In United States of America ex rel. Marc Osheroff v. Humana, Inc. et al., No. 13-15278 (11th Cir., Jan. 16, 2015), the Eleventh Circuit affirmed dismissal of a relator’s complaint under the public disclosure bar of the False Claims Act (FCA). The Court addressed several notable issues and provided insight as to how courts may apply the public disclosure bar as amended by the Patient Protection and Affordable Care Act (ACA).

Relator Marc Osheroff alleged that he operated medical office buildings in Miami. In the early 2000s, he began conducting market research with the goal of opening a health clinic. Upon learning that certain area clinics provided patients with free services such as transportation, meals, spa and salon services, and entertainment, he filed a qui tam action in December 2010. His complaint alleged that the health clinics and insurers provided and promoted the free services in violation of the Anti-Kickback Statute, the Civil Monetary Penalties Law, and the False Claims Act. The District Court dismissed Osheroff’s claims based on the FCA’s “public disclosure bar,” and Osheroff appealed to the Eleventh Circuit Court of Appeals.

The Eleventh Circuit first considered whether the public disclosure bar, as amended by the ACA, remains a jurisdictional defense or should instead be considered under a Federal Rule of Civil Procedure 12(b) (6) motion for failure to state a claim. This difference can have significant practical impact, as a motion under Rule 12(b)(6) requires the court to view the alleged facts as true, in the light most favorable to the plaintiff. The pre-ACA public disclosure bar was explicitly jurisdictional and the District Court assumed the amended statute presented the same jurisdictional bar. The Eleventh Circuit disagreed, joining the Fourth Circuit and several other courts in holding that the FCA as amended may create grounds for dismissal for failure to state a claim, but not a jurisdictional bar.

The Court went on to apply a three-part test to determine whether the public disclosure bar prohibited the relator’s suit:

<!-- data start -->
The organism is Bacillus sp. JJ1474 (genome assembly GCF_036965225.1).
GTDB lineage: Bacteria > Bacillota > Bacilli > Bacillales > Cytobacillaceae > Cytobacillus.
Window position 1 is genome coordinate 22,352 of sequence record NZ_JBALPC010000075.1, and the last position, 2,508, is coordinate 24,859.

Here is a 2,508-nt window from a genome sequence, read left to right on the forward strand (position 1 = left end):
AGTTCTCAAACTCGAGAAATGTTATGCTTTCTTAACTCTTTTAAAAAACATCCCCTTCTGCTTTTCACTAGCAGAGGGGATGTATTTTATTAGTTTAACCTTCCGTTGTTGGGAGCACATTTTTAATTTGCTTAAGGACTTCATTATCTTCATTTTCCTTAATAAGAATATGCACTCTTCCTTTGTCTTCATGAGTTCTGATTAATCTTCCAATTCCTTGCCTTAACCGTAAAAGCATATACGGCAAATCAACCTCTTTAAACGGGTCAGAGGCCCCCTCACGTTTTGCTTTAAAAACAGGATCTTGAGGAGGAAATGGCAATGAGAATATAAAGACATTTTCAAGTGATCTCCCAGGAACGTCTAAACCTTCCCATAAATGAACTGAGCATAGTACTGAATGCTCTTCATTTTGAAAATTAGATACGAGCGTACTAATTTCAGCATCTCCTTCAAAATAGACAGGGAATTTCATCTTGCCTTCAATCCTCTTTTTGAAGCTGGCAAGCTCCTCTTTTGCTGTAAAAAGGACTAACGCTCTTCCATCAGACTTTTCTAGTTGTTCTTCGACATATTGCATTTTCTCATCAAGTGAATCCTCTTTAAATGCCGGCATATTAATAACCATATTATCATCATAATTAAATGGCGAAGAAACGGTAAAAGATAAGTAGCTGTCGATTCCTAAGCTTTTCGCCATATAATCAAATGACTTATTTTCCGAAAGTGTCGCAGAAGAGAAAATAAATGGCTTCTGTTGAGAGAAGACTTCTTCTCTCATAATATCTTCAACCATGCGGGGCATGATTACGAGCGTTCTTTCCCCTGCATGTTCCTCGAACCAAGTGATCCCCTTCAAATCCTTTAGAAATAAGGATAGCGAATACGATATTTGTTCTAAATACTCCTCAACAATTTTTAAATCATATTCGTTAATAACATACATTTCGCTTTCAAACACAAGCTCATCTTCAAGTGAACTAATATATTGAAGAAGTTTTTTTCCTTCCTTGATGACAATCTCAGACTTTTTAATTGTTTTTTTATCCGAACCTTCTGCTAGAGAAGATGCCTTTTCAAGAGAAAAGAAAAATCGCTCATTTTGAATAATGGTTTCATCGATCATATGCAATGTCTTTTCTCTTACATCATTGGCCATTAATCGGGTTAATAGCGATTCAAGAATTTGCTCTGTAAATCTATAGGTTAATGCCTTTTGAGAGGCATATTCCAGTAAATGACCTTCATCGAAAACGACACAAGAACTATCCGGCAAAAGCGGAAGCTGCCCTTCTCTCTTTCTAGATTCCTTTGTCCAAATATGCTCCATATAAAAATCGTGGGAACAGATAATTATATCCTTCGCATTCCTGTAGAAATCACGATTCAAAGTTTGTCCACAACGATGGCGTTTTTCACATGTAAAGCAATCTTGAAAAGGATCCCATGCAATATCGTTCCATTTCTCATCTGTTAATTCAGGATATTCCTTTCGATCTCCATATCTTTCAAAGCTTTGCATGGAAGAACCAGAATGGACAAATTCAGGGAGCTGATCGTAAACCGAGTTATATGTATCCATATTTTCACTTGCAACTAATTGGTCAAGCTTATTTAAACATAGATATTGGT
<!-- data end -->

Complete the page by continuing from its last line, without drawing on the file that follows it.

1. were the allegations “publicly disclosed”;
  2. were the allegations “substantially the same” as those contained in a public disclosure; and
  3. if so, was the relator the information’s “original source.”

In applying this test, the Court addressed several notable issues. The Court applied a broad interpretation of the statutory phrase “news media,” and held that sources such as advertisements and websites might satisfy the prong of publicly disclosed information. The Court also clarified that the public disclosures need not contain any allegations of wrongdoing to satisfy the second prong. Lastly, under the third prong, the Court held that background information that merely helps to understand or contextualize a public disclosure does not “materially add” to the public disclosure, as required by the amended provision, and thus will not enable a relator to be an original source of the allegations and thus avoid dismissal. The Court cited the Eighth Circuit’s interpretation of this provision (discussed in a previous blog post), which adopted the majority rule that a qui tam suit is based upon a public disclosure if the allegations in the suit and public disclosure are the same, regardless of the source of the relator’s information. The application of the post-ACA public disclosure bar is an issue that we expect to continue to develop as the number of FCA cases commenced after the effective date of the ACA amendments increase. We will continue to monitor the developments with regard to the application of this important defense, intended to balance the government’s desire to incentivize relators to identify potential fraud with the desire to prevent opportunistic suits by relators who do not provide valuable and unique information concerning alleged frauds but are interested in a collecting what can be a sizable bounty.